The field was fertilized using an 18-24-12 starter fertilizer, and an Earthworks 5-4-5 soil rejuvenator was applied. The materials were watered in, and the field was allowed to dry overnight after loading up the rootzone with moisture prior to seeding.
The field was seeded with an 80/20 bluegrass-ryegrass mix formulated by the Tom Irwin Company. The custom blend was four types of Kentucky bluegrass and three types of ryegrass. The cultivars were selected using results from the NTEP trials and selected for hardiness, early green-up, color and establishment times. The mix was sown with a Brillion seeder using a crossing pattern at 75 degrees splitting the 5 pounds per 1,000 square feet rate. The pattern was determined by the field grades for maximum protection.
The field was seeded on August 10, 2012, and the seed was watered in. The following afternoon there was a 3-inch rain event. The field sustained a minimal amount of damage, which can be attributed to the consistent grade, decompacted rootzone and the buffering by the ridges created by the Brillion seeder. The affected areas were later fixed with the addition of some topdressing and seed. The total repair time was 20 minutes.
The field was given its first cut at three and a half weeks after planting. Then it was cut every three days using a Toro triplex reel mower set with a 1-inch height. Fertilizer applications were made every 10 days at a three-quarter rate with starter fertilizer. At the six-week interval the establishment was about 75 percent, and a crust began to form because of the water being used. A 6-foot disk with the plates straight was carefully run over the field to break the crust. At seven weeks the field was topdressed with compost and the coverage was nearing 85 percent.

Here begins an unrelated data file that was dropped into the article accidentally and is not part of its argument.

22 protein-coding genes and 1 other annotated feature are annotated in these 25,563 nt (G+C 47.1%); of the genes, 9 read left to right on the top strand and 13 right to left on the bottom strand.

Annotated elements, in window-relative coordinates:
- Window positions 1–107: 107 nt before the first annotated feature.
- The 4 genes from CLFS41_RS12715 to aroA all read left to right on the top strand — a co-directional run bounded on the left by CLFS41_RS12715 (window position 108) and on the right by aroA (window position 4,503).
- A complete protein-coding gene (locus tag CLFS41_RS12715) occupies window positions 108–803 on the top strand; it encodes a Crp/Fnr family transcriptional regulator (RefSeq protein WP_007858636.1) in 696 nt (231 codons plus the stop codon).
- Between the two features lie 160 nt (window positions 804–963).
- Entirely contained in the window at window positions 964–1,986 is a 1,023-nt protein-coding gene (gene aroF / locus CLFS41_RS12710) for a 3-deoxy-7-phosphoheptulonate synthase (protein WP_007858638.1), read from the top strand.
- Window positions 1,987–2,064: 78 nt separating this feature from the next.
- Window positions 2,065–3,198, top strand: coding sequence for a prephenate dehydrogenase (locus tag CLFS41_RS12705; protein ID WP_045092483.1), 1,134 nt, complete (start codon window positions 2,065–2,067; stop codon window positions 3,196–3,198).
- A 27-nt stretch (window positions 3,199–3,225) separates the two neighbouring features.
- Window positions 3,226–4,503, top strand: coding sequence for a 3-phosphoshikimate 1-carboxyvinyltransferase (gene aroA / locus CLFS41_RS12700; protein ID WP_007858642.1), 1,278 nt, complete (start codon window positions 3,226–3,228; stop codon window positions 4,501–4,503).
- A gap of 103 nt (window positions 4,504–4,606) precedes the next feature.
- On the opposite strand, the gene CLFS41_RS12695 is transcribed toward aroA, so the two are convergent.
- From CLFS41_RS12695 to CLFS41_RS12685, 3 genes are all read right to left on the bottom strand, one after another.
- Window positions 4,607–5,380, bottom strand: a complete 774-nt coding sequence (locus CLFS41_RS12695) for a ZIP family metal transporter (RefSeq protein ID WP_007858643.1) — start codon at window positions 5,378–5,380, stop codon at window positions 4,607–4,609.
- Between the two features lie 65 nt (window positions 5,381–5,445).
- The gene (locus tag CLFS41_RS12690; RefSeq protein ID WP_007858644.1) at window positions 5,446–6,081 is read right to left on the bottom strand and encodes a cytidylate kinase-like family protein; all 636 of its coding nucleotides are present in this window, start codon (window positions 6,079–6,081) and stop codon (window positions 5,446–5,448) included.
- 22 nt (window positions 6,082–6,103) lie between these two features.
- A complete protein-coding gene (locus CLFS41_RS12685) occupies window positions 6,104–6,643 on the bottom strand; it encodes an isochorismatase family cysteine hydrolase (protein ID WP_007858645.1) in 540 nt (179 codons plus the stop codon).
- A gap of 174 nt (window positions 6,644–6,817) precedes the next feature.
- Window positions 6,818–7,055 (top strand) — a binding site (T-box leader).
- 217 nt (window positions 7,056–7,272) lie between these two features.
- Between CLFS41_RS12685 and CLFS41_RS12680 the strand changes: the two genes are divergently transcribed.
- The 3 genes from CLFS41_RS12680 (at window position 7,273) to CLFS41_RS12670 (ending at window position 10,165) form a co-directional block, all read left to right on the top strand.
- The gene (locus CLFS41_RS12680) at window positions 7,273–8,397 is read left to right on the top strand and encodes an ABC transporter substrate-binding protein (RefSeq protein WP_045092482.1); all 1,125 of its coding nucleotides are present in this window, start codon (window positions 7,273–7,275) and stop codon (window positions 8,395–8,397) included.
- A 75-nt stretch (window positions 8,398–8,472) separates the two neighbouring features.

Lining the field for soccer 10 weeks after seeding. The previous day there was a 3-inch rain event.
The end of September was a cold, rainy period, and it seemed like the sun did not come out for weeks. The surrounding fields were saturated, but the project field held firm and dried quickly without any imperfections evident. We still were on a three-day cutting cycle, and our start times were varied in order to keep off the field if it was wet. Fortunes changed, and by the end of the first week of October growing conditions were ideal and the field reacted accordingly.
At the eight-and-a-half-week mark we had better than 95 percent coverage with a deep rooting that took place. On October 15, 2012, the head of facilities informed us that the school had homecoming on October 20, and the new field would be used for boys’ and girls’ soccer games. The day before the games, on October 19, there was a 3-inch rain event that ended at 9 p.m. The first game was scheduled for 11 a.m. and the BDE SportsTurf crew was on-site at 7:30 a.m. to inspect and prepare the field for play. The field was dry, the turf dense and glistening in the morning sun. The soccer field was laid out and painted, and two games were played on the field that day without any turf tear-ups or slippery conditions evident.
In the final two weeks of the season there were 15 soccer games and many school recesses held on the field that had been planted just 10 weeks before, and the field showed only a trace of wear in the goalmouths.
The “Cadillac” of field proposals proved to be a success. Obtaining, understanding and implementing the results of the soil test are the first steps. Creating a consistent grade and using the correct equipment to build an uncompacted rootzone is next. Most importantly, contracting with a construction company that specializes in athletic field construction will ensure field projects that exceed expectations.
Skip Filanowski is the president and owner of BDE SportsTurf. BDE SportsTurf has been building athletic fields since 1989. The company constructs both natural and artificial turf fields in the private and public sectors. Their emphasis is on total field construction, specializing in laser grading and turf grow in.